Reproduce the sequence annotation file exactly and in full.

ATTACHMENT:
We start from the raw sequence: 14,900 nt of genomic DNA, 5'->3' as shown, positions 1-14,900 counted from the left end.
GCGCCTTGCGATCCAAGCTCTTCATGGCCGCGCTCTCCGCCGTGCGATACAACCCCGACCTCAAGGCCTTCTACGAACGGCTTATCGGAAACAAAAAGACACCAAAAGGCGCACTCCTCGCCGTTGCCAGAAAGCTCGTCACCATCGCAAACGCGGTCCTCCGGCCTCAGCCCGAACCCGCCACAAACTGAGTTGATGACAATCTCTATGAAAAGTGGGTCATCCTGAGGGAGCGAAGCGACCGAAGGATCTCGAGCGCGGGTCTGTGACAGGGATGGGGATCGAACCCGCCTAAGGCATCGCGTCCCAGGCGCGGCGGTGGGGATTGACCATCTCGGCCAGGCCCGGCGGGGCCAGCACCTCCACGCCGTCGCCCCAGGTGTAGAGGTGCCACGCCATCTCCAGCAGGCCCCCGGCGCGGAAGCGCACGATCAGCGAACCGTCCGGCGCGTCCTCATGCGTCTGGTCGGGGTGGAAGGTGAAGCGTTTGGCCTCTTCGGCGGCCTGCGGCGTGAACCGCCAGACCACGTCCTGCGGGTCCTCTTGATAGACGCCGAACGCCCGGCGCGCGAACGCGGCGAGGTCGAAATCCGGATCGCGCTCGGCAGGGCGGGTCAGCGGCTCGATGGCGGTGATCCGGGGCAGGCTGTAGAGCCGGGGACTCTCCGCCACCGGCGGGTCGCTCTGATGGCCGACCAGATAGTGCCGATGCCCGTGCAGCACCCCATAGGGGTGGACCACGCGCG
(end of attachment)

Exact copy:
We start from the raw sequence: 14,900 nt of genomic DNA, 5'->3' as shown, positions 1-14,900 counted from the left end.
GCGCCTTGCGATCCAAGCTCTTCATGGCCGCGCTCTCCGCCGTGCGATACAACCCCGACCTCAAGGCCTTCTACGAACGGCTTATCGGAAACAAAAAGACACCAAAAGGCGCACTCCTCGCCGTTGCCAGAAAGCTCGTCACCATCGCAAACGCGGTCCTCCGGCCTCAGCCCGAACCCGCCACAAACTGAGTTGATGACAATCTCTATGAAAAGTGGGTCATCCTGAGGGAGCGAAGCGACCGAAGGATCTCGAGCGCGGGTCTGTGACAGGGATGGGGATCGAACCCGCCTAAGGCATCGCGTCCCAGGCGCGGCGGTGGGGATTGACCATCTCGGCCAGGCCCGGCGGGGCCAGCACCTCCACGCCGTCGCCCCAGGTGTAGAGGTGCCACGCCATCTCCAGCAGGCCCCCGGCGCGGAAGCGCACGATCAGCGAACCGTCCGGCGCGTCCTCATGCGTCTGGTCGGGGTGGAAGGTGAAGCGTTTGGCCTCTTCGGCGGCCTGCGGCGTGAACCGCCAGACCACGTCCTGCGGGTCCTCTTGATAGACGCCGAACGCCCGGCGCGCGAACGCGGCGAGGTCGAAATCCGGATCGCGCTCGGCAGGGCGGGTCAGCGGCTCGATGGCGGTGATCCGGGGCAGGCTGTAGAGCCGGGGACTCTCCGCCACCGGCGGGTCGCTCTGATGGCCGACCAGATAGTGCCGATGCCCGTGCAGCACCCCATAGGGGTGGACCACGCGCG